SEDONA LIFESTYLE

Sedona Vortex Sites

Features Editor, Awesome Sedona Villa

02 August 2016

Yes, you can visit Sedona’s famous Vortex sites. In addition to being recognized as one of the most beautiful places in America, Sedona is internationally known as a powerhouse of transformational energy. Generations of ancient Indians have regarded the Sedona area and Oak Creek Canyon as spiritual and sacred destinations. Since prehistoric times, countless cultures of indigenous tribes from as far north as Canada and as far south as Central America pilgrimaged to Sedona every year for sacred ceremonies. Even today, a handful of Native American tribes return to Oak Creek for an annual cleansing ritual.

While Sedona’s majestic red rocks are the cornerstone for much of the mystical aura that surges through the region, it is the famous Sedona Vortexes that are the most visited sites in the national forest. People come here searching for enlightenment, and want to experience a powerful setting for meditation and reflection. It is believed that the Sedona Vortexes bring about spiritual awakening, emotional balance, and holistic healing.

Bell Rock (left) is notable for the belief that it is a portal to other dimensions.

Photographs courtesy Flickr via CC license.

The entire region is an international gathering place for the healing arts. Area practitioners include wellness therapists, psychic advisors, native and spiritual healers, intuitives and channelers. Many people travel to Sedona to feel spiritual renewal, inspiration, and a therapeutic cleansing of body and mind.

The term ‘vortex’ was initially used to describe Sedona’s spiraling energy centers in 1980 by trance medium Page Bryant.

She identified Bell Rock, Cathedral Rock, Airport Mesa and Boynton Canyon as Sedona’s primary vortexes. Boynton Canyon is considered to be the most powerful, largest, and most balanced of all four sites. Since then, three other areas of similar power have been identified within the region: Oak Creek Canyon, Schnebly Hill and Rachel’s Knoll.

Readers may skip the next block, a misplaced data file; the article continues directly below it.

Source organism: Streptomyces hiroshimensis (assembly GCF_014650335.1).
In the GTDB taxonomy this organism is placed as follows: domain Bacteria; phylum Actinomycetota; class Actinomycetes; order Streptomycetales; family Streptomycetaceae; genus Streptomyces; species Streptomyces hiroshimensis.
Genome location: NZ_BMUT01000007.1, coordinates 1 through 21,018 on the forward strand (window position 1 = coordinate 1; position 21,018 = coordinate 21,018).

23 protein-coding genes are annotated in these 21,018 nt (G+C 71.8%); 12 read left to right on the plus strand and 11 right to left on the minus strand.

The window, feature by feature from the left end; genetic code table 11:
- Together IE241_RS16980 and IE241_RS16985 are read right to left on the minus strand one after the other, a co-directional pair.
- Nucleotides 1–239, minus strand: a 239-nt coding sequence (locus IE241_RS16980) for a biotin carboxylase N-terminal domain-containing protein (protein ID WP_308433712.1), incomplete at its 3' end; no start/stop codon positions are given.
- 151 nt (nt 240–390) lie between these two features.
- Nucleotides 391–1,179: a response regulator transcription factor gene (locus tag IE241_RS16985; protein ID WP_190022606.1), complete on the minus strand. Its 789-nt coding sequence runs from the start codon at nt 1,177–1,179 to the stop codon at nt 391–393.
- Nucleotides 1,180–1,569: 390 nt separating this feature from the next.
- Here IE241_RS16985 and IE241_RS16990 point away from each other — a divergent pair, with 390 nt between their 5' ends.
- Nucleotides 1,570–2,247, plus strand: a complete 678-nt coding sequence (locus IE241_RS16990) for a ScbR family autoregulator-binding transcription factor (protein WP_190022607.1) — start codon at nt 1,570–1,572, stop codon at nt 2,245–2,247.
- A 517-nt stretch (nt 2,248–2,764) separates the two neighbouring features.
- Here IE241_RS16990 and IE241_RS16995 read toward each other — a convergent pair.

The following directions to the main four vortex sites all start from “The Y”, which is the intersection of Highway 89A and Highway 179 in the center of Sedona.

Sedona Vortex Map

Boynton Canyon
Take 89A west from the Y. Drive 3.2 miles and turn right at Dry Creek Road. Take Dry Creek road 2.9 miles, and turn left at the fork in the road, to another fork 1.6 miles later. Turn right at this fork, and continue to a firebreak road. Park here off the road, and walk down the firebreak road. This takes you to Boynton Canyon, home of one of the largest vortexes.

Airport Mesa
Take 89A west from the Y. Drive 1.1 miles and turn left at Airport Road. Take Airport Road .4 of a mile, on the right side is a sign that reads “Rainbow Ray Focus”, and there is a pull-off on the right. The trail begins on your left, and a few rough trails lead from there to the hill. Over the hill, you will walk down to the vortex area.

Bell Rock
Take 179 south from the Y. Drive 5.1 miles. On your left-hand side is Bell Rock. This is perhaps the most famous, most photographed mountain in Sedona. Bell Rock is also notable for the belief that it is a portal to other dimensions. Trails are readily available, easy to find, and fairly easy to take.

Cathedral Rock
Take 179 south from the Y. Drive 7.2 miles, through the Village of Oak Creek, and turn right on Verde Valley School Road. Continue on for 3.2 more miles. Cathedral Rock is the formation to the right, and without a four-wheel drive vehicle, this is as close as you can get. The vortex energy emanates in a 500-yard radius around Cathedral Rock, and trails are readily available.

View from Bell Rock Vortex.

Weather Forecasts, a digital painting © by Alex Andreyev.

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